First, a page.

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Pleadings CPC Notes

Pleadings CPC Notes

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Published by Iyalpari

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Categories:Types, Business/Law
Published by: Iyalpari on Sep 13, 2012
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04/08/2015

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PleadingsJustice K T SankaranPleadings are very important in civil cases. It is the duty of the lawyer to make a properpleading. Since a considerable percentage of litigants are either illiterate or not conversant withlaw the duty of the lawyer of becomes more relevant facts of the case from the client. The lawyerhas to even to anticipate probable evidence that may be let in. All the details should becomprehended, analysed and assimilated before drafting the pleadings. A good case maysometimes be lost because of bad drafting.Pleading are intended to put forth the case of the parties before court. Pleadings constitutethe basis for the litigation. By the pleadings, the point at issue between the parties should be clearand ambiguous. The opposite party is made known of the case of the other party by thepleadings. While drafting the pleadings there should be no attempt to concealment of the relevantfacts. Astuteness in drafting is necessary. But it should not go to the extent of putting theopposite party to surprise. From the pleadings, either party should be able to know what his
opponent’s
case is and what case he has to meet. The parties should get a fair idea from thepleadings as to what disputes involved in the case effectually and completely. Proper pleadingswould enable the court to raise proper issue for trial. It would enable the parties to adduce properevidence. It would enable the court to decide the case effectually and completely. Properpleadings would also avoid delay and minimise the expenditure of litigation. It is the duty of thelawyer to ensure that correct facts are brought before the court. He should ensure that wrongfacrts, calculated to mislead the court are not pleaded. Judicial Pronouncements are effect to theeffect that without proper pleadings, any amount of evidence is of no use and that such evidenceshall not be looked into by the court. (AIR 1930 PC 57, AIR 1966 SC 1861, `1984 KLT 606,AIR 1958 SC255, AIR 1996 SC 112, AIR 1987 SC 1242)The Rules regarding pleading are provided in the Code of Civil Procedure Code. Certainother statues also provide for particular facts to be pleaded. For example, Specific Relief Act,section 16(c) and 22. Certain defence would be available to a defendant, in the light of theprovisions of a statute. Such defence should not be omitted to be taken. The client would be ableto supply only facts. It is the duty of the lawyer to put forth the relevant facts in the pleadings so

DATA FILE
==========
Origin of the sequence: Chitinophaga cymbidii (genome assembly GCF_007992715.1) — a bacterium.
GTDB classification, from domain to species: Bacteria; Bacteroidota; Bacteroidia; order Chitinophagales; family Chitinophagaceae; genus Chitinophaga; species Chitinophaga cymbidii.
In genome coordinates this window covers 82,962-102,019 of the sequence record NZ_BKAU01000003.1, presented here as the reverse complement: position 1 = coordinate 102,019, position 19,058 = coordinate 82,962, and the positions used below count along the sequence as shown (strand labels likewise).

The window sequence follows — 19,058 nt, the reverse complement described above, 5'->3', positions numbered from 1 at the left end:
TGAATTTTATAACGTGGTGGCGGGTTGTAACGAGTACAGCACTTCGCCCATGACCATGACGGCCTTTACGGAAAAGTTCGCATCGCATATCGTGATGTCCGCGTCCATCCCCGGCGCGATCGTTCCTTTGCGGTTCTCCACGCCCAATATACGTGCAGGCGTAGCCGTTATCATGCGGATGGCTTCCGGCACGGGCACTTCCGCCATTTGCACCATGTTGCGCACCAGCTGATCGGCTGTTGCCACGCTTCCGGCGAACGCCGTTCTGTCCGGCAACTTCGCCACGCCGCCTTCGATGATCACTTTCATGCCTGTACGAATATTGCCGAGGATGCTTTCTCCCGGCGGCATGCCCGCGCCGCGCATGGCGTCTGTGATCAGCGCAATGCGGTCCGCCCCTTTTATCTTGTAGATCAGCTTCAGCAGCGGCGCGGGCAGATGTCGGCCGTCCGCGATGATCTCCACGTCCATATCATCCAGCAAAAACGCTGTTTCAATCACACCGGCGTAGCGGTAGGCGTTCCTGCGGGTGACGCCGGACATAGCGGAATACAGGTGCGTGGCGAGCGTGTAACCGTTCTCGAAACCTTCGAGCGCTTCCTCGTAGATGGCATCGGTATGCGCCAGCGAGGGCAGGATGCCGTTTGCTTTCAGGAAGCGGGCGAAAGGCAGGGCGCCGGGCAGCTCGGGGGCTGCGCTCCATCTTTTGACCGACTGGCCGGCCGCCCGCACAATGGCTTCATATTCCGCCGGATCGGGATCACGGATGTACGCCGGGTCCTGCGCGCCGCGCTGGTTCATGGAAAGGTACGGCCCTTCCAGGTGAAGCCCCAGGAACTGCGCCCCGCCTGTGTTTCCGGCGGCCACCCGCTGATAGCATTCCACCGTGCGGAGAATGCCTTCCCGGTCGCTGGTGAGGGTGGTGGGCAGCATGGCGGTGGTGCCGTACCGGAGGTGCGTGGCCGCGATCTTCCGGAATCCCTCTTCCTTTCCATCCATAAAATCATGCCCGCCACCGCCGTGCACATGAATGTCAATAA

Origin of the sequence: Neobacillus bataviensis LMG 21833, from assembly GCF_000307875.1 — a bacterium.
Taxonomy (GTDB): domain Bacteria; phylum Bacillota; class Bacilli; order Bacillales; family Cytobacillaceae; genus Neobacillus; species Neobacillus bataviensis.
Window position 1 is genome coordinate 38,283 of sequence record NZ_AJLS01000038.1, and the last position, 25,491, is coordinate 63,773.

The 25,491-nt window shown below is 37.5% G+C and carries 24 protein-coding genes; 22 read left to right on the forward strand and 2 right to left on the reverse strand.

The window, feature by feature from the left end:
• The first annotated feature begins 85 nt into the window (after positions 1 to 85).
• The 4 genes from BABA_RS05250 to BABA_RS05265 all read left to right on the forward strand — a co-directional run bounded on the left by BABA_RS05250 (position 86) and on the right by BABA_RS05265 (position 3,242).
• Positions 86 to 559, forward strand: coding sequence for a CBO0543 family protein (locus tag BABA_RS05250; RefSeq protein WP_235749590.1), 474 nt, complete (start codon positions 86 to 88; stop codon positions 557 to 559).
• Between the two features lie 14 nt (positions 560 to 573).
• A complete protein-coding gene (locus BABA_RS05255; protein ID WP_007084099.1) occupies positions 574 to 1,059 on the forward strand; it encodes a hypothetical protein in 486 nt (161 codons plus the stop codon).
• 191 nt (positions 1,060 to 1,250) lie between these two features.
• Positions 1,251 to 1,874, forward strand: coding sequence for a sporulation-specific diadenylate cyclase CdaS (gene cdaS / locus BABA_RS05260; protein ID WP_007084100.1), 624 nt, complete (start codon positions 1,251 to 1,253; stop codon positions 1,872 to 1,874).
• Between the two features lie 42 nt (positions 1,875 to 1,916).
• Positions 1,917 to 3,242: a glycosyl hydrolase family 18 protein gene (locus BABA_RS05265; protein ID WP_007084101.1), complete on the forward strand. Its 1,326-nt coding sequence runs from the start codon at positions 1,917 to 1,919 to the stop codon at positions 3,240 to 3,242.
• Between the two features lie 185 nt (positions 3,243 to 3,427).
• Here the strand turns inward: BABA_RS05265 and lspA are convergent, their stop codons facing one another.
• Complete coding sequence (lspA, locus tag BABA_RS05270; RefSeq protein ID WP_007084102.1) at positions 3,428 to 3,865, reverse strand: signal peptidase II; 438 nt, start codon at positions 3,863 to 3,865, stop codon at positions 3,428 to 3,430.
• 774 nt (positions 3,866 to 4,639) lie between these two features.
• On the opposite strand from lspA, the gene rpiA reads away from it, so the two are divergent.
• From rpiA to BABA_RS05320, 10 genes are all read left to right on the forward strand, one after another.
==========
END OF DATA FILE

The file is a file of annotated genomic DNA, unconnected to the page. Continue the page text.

as to make a foundation for a claim of defence, taken into account the relevant provision of law.The role of the lawyer is very important in that context.
Pleading is defined in Order VI Rule 1 CPC thus : “Pleading shall mean plaint or writtenstatement.”